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Physiatrists are experts in interdisciplinary care that is required following concussion, traumatic brain injury and stroke. Leading the care of the rehabilitation team, our physiatrists develop the most appropriate treatment plan with the primary goal of restoring function and optimizing independence. The approach includes physical, behavioral, cognitive, social, vocational, and adaptive.

 

Traumatic Brain Injury (TBI) and Concussion:

 

More than five million Americans live with the effects of traumatic brain injury (TBI). TBI, usually caused by a fall or traffic accident, has a wide range of short and long term effects, including memory and motor function.

 

Concussion, which is a type of mild TBI, is a blow, bump or jolt to the head that changes the way the brain functions. While concussions are rarely life-threatening, their effects are serious. Getting help soon after the injury by trained specialists may speed recovery and optimize long-term function.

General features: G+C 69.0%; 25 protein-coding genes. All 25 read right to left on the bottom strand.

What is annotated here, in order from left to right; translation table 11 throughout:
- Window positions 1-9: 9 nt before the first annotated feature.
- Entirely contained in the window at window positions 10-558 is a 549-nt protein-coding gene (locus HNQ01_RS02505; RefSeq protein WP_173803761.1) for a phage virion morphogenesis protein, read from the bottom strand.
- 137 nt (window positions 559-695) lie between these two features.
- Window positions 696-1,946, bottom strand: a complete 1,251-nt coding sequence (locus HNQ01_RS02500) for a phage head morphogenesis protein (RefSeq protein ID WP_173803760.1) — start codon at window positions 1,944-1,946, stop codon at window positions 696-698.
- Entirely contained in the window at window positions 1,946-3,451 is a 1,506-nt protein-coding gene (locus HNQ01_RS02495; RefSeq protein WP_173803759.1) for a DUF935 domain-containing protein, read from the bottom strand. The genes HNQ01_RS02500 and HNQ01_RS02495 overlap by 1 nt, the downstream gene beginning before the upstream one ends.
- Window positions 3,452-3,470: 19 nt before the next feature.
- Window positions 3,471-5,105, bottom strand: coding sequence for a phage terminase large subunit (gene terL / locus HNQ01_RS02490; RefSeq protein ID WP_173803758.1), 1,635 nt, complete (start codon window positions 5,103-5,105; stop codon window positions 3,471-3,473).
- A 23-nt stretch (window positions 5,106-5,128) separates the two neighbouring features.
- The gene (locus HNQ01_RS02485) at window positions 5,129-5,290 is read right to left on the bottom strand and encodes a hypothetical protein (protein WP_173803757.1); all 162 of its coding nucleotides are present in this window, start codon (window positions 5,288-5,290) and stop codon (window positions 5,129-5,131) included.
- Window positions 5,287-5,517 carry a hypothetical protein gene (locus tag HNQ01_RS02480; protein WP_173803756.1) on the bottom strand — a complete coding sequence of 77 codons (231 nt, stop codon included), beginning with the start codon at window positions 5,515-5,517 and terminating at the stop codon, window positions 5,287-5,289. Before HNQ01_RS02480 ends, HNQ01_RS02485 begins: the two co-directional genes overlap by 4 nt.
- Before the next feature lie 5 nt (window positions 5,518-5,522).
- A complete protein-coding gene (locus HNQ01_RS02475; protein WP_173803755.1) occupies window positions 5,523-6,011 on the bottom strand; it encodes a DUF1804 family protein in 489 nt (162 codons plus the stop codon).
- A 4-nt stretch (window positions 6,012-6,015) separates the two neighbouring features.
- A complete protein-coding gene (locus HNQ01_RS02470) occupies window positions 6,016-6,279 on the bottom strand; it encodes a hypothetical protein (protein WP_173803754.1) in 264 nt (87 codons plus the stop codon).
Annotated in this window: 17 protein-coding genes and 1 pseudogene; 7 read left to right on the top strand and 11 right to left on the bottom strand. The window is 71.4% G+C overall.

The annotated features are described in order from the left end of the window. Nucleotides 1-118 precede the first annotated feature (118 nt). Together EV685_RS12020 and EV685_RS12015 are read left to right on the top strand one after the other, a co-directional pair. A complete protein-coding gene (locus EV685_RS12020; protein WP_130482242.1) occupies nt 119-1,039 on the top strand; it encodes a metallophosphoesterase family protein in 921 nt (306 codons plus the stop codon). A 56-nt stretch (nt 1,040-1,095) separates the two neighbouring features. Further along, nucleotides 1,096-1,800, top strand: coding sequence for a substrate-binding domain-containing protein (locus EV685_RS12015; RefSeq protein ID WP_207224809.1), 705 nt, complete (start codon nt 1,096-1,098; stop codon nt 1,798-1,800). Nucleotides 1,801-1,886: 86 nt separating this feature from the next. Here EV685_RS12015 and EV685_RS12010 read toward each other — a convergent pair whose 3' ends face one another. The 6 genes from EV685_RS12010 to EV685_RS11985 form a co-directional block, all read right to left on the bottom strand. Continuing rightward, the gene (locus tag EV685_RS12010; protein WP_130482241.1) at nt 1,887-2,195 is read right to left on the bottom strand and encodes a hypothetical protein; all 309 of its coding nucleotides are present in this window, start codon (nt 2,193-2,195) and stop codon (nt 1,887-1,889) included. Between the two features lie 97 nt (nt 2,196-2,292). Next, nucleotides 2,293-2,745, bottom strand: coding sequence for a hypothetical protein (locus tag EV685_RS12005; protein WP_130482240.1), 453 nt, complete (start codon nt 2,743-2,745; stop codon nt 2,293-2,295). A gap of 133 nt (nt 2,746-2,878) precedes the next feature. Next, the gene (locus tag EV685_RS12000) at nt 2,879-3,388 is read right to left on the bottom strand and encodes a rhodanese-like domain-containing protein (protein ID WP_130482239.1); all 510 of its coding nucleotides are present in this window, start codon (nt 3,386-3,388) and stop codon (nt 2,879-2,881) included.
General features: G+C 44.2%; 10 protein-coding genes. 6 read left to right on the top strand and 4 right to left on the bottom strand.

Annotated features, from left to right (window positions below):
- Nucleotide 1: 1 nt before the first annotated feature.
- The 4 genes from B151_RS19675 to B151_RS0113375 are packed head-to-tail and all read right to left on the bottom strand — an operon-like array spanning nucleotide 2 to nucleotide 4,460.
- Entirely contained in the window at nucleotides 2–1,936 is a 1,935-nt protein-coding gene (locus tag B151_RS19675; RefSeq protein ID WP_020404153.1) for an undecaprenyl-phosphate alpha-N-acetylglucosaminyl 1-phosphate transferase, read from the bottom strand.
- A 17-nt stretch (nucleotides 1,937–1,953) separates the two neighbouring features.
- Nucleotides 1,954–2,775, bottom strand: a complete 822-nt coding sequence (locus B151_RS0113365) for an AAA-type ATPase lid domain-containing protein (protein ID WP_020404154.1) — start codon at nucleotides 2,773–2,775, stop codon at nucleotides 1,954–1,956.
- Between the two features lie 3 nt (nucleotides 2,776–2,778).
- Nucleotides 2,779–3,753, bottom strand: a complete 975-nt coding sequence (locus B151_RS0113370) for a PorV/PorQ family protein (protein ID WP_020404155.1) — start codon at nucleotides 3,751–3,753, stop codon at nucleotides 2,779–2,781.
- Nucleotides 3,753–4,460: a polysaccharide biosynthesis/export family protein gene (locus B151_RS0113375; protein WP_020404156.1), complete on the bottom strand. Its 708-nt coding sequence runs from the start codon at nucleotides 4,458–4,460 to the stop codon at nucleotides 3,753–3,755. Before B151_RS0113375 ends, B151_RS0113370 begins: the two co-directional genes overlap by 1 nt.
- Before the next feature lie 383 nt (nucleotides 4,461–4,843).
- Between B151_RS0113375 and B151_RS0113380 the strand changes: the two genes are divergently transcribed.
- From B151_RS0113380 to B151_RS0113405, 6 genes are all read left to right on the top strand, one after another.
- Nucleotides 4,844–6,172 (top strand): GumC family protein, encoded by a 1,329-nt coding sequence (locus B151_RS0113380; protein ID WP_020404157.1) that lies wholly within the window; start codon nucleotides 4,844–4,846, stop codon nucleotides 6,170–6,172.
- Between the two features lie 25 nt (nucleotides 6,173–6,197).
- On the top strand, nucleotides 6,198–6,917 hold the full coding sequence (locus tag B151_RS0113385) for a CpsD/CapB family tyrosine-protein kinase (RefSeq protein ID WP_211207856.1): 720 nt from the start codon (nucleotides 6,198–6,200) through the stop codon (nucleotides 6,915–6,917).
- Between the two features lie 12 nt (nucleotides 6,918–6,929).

The effects of a brain injury depend on the factors such as cause, location, and severity. Brain injury affects the way a person thinks, acts and feels.

 

Physiatrists are specially trained to care for and manage the treatment of TBI and concussion. A plan of care is developed with the patient and his or her family at the center.

 

 

Stroke:

 

The American Stroke Association reports that more than 795,000 Americans suffer a stroke each year, that is, on average, one person every 40 seconds. Stroke is the third leading cause of disability in the United States.

 

The damage a stroke causes is different for every person. What is the same for all stroke survivors is the need for rehabilitation. The rehabilitation process is the most essential step in recovery. Rehabilitation won’t reverse the effects of a stroke, rather it allows you to relearn and redefine how to live after a stroke, and regain independent living.

 

Your physiatrist will work with the treatment team to design a treatment plan that addresses your unique needs following a stroke including physical, communication, emotional, and behavioral changes and challenges. Treatment includes physical, occupational and speech therapy, audiology, counseling, support groups, and patient and family education.